Challenges of Protecting Personal Information in an Expanding Federal Computer Network Environment

LCD-76-102: Published: Apr 28, 1978. Publicly Released: Apr 28, 1978.

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The concept of a federal computer network and the attendant benefits of economy and efficiency was recognized when the Brooks Act was enacted in 1965. Since the enactment of this legislation, public and private concern has grown over the ability of computer systems and networks to provide adequate protection for personal information maintained about U.S. citizens.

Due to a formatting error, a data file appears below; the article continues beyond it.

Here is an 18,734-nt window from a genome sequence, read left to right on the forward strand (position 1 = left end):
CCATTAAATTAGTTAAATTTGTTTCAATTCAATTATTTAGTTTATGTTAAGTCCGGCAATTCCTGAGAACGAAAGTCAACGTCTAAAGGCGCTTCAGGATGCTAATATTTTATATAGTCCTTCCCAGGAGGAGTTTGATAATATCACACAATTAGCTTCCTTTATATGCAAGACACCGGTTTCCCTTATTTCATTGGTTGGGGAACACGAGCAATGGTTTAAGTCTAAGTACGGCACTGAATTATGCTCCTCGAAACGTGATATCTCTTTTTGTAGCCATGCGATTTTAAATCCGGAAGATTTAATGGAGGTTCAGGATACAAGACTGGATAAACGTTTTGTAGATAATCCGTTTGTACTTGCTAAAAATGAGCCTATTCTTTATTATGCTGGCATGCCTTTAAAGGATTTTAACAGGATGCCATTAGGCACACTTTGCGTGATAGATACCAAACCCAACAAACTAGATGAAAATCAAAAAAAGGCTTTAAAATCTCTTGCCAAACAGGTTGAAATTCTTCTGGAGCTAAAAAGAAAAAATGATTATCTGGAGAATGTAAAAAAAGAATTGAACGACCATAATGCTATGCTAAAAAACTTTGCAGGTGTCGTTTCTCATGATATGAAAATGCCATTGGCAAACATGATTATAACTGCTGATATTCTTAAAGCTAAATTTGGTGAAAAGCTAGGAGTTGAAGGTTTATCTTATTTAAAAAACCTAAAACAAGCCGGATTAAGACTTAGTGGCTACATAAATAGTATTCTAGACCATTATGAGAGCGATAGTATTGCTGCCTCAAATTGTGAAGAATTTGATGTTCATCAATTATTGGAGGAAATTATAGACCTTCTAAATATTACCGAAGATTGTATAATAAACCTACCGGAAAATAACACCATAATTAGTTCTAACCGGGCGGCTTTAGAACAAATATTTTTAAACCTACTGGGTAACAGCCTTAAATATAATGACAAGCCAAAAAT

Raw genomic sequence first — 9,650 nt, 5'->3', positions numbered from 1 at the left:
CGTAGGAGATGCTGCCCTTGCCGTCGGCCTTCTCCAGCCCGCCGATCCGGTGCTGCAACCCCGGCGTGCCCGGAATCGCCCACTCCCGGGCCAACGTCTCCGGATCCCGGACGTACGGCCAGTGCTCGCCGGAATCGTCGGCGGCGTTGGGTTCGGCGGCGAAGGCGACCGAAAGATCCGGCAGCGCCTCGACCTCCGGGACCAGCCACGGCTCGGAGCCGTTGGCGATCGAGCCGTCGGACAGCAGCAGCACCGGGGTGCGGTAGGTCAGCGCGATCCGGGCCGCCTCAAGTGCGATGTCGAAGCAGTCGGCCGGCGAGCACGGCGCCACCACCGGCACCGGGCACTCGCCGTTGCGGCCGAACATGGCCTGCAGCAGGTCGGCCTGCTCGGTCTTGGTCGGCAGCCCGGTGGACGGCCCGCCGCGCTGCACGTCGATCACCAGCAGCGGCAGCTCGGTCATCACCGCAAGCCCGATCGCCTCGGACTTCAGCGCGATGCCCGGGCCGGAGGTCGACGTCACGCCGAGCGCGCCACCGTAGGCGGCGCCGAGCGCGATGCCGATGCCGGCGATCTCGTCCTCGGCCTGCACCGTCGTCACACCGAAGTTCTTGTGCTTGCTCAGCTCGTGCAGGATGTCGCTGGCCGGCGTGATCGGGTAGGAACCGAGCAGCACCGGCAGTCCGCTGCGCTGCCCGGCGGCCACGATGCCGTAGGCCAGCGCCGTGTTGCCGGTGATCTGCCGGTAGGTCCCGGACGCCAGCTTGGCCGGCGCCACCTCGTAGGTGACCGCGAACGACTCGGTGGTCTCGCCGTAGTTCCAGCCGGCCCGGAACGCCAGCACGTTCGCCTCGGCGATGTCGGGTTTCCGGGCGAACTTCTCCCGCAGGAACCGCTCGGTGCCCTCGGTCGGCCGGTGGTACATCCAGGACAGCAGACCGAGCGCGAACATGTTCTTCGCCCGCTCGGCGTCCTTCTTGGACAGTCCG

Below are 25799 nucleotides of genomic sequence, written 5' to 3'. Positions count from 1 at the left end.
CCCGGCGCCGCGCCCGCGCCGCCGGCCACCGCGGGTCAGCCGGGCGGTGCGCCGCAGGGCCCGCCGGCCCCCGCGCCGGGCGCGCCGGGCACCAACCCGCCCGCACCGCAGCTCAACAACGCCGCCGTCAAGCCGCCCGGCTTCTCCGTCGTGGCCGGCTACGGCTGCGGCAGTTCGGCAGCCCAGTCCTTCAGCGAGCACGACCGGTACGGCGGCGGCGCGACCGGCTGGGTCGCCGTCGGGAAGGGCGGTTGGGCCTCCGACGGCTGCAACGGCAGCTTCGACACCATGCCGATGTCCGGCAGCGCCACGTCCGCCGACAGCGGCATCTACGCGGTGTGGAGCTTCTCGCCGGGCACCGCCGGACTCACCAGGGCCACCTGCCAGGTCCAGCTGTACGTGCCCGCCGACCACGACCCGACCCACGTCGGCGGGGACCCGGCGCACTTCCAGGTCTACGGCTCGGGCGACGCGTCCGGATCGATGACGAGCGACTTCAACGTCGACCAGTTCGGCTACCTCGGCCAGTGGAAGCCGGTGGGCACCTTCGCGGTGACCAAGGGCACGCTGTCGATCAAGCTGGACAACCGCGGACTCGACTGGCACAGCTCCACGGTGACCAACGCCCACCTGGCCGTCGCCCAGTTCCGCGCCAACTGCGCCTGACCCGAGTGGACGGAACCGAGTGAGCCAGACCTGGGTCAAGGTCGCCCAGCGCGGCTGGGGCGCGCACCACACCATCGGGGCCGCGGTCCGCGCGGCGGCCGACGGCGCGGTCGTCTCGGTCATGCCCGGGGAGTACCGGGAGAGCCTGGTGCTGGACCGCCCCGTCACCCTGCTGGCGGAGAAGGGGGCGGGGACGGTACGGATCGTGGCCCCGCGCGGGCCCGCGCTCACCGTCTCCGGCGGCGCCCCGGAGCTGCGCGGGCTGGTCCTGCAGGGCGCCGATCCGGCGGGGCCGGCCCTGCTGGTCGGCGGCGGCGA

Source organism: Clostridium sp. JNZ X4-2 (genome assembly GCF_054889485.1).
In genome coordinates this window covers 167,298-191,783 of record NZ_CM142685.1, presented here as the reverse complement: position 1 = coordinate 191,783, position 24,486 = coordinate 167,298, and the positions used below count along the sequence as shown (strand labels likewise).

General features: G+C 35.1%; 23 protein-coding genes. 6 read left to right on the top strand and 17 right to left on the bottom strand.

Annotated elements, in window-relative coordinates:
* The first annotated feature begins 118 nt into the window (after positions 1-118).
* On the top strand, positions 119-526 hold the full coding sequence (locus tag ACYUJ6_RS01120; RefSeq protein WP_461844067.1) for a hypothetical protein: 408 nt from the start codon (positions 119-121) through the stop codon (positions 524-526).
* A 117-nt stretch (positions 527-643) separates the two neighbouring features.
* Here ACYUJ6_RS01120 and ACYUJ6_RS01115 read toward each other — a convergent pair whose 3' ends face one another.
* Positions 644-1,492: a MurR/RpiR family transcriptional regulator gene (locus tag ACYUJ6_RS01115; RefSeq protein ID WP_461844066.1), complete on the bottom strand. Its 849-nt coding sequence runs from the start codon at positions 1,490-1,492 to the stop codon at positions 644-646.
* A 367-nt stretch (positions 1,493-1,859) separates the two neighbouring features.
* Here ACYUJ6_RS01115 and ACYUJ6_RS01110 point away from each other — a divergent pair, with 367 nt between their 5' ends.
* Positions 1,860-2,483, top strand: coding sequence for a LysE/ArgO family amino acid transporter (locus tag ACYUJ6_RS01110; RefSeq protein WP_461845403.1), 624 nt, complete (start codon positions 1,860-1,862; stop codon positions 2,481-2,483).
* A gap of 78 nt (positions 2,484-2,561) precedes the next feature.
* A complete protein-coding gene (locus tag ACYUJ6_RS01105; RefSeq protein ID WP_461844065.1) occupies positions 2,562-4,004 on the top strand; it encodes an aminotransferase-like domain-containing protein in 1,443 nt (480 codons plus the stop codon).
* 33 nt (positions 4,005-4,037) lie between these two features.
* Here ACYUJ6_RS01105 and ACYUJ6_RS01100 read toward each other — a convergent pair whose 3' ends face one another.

The concept of a government-wide computer network presents a dilemma: should the government take advantage of the economies that may be possible from using multiuser teleprocessing systems rather than individual agency owned and operated data processing systems or protect the individual's right to privacy by prohibiting such networks? This dilemma could be solved and economies realized if adequate controls could be defined and established to ensure confidentiality of data. The major threat to privacy invasion stems from misuse of personel information by individuals having authorized access, and a secondary threat stems from individuals not allowed access to the information who have the technical ability to circumvent security measures. The risk to personal information varies with the type of data involved, the effectiveness of the controls exercised, and the configuration of the computer network. While absolute security cannot be assured, a high level of protection can be provided in a multiuser computer network.

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